CHICAGO — Chicago police issued a community alert on Monday after the department revealed more than a dozen motor vehicle thefts or break-in attempts involving often-targeted Kia and Hyundai models over nine days.

Since April 29, CPD says they’ve taken at least 16 reports of stolen vehicles or someone attempting to steal a Kia or Hyundai on Chicago’s South Side. Of those, one occurred in the area of Guaranteed Rate Field at the same time a game was underway.

It’s a crime that community activist Andrew Holmes says isn’t victimless.

“It’s costing people more money in heartaches and pains to replace these cars,” Holmes said. “Some of these Kia’s and cars that have been stolen, it’s their only means of transportation into work.”

According to police, the targeted vehicles were parked on the streets, only for victims to return and find their cars missing. In some instances, the victims returned to their vehicles to find a
a window was broken and/or the steering column peeled during a failed attempt, police added.

“We’ve given out many a club, but they still bust that back window to get in, to ransack that car to see what valuables they can take,” said Holmes, who has engaged in efforts across the region to help combat vehicle thefts. 

While he feels it’s important to take proactive steps to protect one’s property, Holmes told WGN News that the issue is far more alarming.

“You can get all of the security devices you have on these cars, but they’re still finding a way to get them – even through the steering columns,” he said.

Incident times and locations include:

  • 800 block of W. 49th Place on April 29 between 12:10 a.m. – 6:15 p.m. (New City)
  • 5100 block of S. Loomis on April 29 between 10 p.m.- 8:30 p.m. (New City)
  • 4800 block of S. Racine Avenue on April 30 at 7 p.m. (New City)
  • 5100 block of S. Loomis Blvd. on May 1 at 1:30 a.m. (New City)
  • 5400 block of S. Racine Avenue on May 1 at midnight. (New City)
  • 1700 block of W. Garfield Blvd. on May 2 at 11 a.m. (New City)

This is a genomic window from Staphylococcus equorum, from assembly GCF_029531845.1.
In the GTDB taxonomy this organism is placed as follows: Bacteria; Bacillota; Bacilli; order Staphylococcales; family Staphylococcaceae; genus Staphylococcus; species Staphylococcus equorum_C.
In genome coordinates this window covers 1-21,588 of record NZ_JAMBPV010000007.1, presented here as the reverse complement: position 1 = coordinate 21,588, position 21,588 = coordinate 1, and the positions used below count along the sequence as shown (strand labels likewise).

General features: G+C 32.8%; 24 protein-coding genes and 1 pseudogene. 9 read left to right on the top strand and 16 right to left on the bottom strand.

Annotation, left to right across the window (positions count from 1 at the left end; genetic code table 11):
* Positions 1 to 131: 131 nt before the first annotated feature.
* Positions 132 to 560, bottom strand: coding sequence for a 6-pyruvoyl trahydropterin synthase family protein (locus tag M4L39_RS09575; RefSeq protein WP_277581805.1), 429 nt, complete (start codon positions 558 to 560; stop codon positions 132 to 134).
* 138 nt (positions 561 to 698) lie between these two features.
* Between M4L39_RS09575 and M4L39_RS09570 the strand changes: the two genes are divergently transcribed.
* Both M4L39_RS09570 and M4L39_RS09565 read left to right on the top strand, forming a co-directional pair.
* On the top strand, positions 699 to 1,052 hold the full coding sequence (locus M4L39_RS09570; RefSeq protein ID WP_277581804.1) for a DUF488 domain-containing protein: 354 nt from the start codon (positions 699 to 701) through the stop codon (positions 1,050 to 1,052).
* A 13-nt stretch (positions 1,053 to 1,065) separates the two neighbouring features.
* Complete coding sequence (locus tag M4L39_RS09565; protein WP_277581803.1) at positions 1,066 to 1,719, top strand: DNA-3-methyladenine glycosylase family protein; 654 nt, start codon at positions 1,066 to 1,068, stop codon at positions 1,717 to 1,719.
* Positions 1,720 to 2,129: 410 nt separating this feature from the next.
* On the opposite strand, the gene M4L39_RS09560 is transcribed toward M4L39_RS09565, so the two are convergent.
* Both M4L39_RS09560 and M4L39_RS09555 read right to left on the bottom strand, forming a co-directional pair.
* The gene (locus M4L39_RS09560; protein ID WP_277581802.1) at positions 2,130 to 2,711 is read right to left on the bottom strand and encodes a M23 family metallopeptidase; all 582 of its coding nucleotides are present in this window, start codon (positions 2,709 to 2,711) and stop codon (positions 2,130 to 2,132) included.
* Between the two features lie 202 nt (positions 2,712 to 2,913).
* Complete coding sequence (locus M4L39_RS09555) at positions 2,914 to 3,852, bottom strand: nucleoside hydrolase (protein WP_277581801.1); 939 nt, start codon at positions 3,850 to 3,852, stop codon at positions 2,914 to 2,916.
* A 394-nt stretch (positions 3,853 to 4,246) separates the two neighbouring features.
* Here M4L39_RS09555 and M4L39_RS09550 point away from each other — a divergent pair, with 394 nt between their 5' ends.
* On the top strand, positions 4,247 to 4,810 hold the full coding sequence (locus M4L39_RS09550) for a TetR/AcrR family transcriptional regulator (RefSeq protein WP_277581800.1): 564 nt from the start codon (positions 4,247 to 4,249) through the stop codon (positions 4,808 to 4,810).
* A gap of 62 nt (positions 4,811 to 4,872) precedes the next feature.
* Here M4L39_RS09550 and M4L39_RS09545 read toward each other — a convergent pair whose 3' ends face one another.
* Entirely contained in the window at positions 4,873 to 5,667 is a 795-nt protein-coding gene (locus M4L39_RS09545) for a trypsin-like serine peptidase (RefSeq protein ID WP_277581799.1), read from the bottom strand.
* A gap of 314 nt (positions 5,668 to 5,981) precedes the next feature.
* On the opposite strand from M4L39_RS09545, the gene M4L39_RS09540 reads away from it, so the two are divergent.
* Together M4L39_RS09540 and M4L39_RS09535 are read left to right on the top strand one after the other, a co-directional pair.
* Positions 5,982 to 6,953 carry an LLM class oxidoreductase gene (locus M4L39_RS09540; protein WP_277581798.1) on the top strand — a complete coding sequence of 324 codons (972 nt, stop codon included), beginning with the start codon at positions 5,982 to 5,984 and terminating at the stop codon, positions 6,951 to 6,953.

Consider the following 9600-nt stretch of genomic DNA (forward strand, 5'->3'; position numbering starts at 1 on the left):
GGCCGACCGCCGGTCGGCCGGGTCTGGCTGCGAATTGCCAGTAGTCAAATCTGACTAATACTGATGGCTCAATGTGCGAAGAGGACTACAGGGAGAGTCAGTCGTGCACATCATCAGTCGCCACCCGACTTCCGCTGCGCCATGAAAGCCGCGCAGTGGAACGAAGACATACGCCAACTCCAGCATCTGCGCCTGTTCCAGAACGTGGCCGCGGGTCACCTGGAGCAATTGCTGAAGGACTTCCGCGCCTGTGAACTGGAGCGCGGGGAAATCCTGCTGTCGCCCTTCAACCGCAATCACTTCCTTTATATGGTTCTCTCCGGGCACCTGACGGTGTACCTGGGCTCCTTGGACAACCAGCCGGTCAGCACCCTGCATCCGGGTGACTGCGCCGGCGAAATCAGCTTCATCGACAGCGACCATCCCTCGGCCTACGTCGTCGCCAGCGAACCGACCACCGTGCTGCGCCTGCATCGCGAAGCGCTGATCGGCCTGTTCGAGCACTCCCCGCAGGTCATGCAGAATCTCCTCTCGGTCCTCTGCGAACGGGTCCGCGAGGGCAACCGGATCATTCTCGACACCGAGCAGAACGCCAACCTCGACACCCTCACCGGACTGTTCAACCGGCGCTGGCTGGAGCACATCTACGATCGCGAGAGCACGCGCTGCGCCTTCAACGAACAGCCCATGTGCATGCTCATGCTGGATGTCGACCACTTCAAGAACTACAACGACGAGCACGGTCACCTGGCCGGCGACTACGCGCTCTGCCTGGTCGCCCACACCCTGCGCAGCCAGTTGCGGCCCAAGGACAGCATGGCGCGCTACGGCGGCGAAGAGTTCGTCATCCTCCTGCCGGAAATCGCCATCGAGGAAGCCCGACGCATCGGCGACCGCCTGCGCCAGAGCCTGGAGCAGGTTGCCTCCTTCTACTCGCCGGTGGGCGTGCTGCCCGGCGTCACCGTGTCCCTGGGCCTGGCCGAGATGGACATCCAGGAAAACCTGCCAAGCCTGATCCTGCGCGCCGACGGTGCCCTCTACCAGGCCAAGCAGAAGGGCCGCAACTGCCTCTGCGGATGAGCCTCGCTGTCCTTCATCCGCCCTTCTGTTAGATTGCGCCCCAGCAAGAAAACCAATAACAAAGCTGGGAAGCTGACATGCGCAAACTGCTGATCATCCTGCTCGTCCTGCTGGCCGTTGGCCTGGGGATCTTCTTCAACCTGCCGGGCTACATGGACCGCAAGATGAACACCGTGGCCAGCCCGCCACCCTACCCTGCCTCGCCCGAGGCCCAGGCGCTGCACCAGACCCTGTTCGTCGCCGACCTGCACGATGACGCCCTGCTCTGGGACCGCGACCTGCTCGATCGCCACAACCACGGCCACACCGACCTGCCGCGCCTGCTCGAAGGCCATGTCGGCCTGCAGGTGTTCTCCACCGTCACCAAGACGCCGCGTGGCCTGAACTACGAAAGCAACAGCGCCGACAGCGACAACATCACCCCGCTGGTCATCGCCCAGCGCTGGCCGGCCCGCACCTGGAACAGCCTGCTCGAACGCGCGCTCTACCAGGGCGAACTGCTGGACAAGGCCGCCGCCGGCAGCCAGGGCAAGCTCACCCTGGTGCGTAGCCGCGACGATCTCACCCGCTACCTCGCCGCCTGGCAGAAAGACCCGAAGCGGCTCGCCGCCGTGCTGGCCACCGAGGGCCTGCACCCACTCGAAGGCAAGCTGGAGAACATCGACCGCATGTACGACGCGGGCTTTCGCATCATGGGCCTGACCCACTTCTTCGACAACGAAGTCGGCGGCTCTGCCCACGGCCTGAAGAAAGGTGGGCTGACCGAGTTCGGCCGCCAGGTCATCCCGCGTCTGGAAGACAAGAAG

• 2700 block of S. Halsted on May 3 at 2: p.m. (Bridgeport)
  • 2900 block of S. Emerald Avenue on May 4 at 12:01 a.m. (Bridgeport)
  • 300 block of W. 35th Street on May 4 at 1:10 p.m. (Armour Square)
  • 200 block of W. 24th Street on May 4 at 5:30 p.m. (Chinatown)
  • 2900 block of S. Quinn Street on May 4 at 11:30 p.m. (Bridgeport)
  • 5400 block of S. Justine on May 5 at 7 p.m. (New City)
  • 300 block of W. 29th Place on May 5 at 8:30 p.m. (Armour Square)
  • 1300 block of W. 51st Street on May 6 at 6:20 a.m. (New City)
  • 3600 block of S. Winchester on May 6 at 11:45 a.m. (McKinley Park)
  • 5100 block of S. Richmond on May 6 at 8 p.m. (Gage Park)

In March, Illinois Attorney General Kwame Raoul urged Kia and Hyundai to take “comprehensive action” over car thefts in the Chicago area, adding that both automobile manufacturers failed to equip vehicle models with anti-theft immobilizers, which prevent the vehicle from operating without a key or key fob.

“I urge Kia and Hyundai to accelerate a software upgrade to ensure consumers’ vehicles are properly equipped to guard against theft. Additionally, these companies need to provide free alternate protective measures to owners with vehicles that cannot support the software upgrade,” Raoul said. “I stand committed to protecting consumers and our communities, and I urge these car companies to do their part to prevent these thefts.”

The AG’s office said there were over 7,000 Hyundai and Kia thefts in Chicago in 2022.

In February, the two automakers announced theft deterrent software for millions of vehicles that lack an immobilizer, saying they would provide it free of charge. Both companies also worked with law enforcement in 12 states to offer tens of thousands of steering wheel locks. 

But Holmes, much like Raoul, believes more should be done.

“They should recall all of these cars until they can come up with a device that can stop all of these thieves from taking them,” Holmes said.

Year to date, through the end of April, CPD data shows 9,664 motor vehicle thefts have been reported – up 133% from the same period last year – where 4,146 vehicle thefts were documented. 

The number of Kias and Hyundais included in the list is unclear, but the issue has been prevalent nationwide. The National Highway Transportation Safety Administration told WGN that it has met with the two manufacturers repeatedly to discuss the causes contributing to theft vulnerability while also reviewing the scope of differing software and hardware in the affected models. 

Holmes hopes more can be done to address local’s concerns.

“It has to stop and it’s going to keep going until they come up with a real solution,” he said.

Chicago police offered some steps for Hyundai and Kia owners. The department cautioned owners to obtain anti-theft steering wheel locks from their local Chicago Alternative Policing Strategy office. At all 22 CPD police districts, residents can also have a unique, traceable marking etched into their vehicle’s catalytic converter.

Anyone with information may leave an anonymous tip at

“I throw this back in the hands of Kia and Hyundai,” Holmes said. “If they stopped buying these cars, it would put a burden in their pockets because right now, the burden is in the consumers’ pocket.”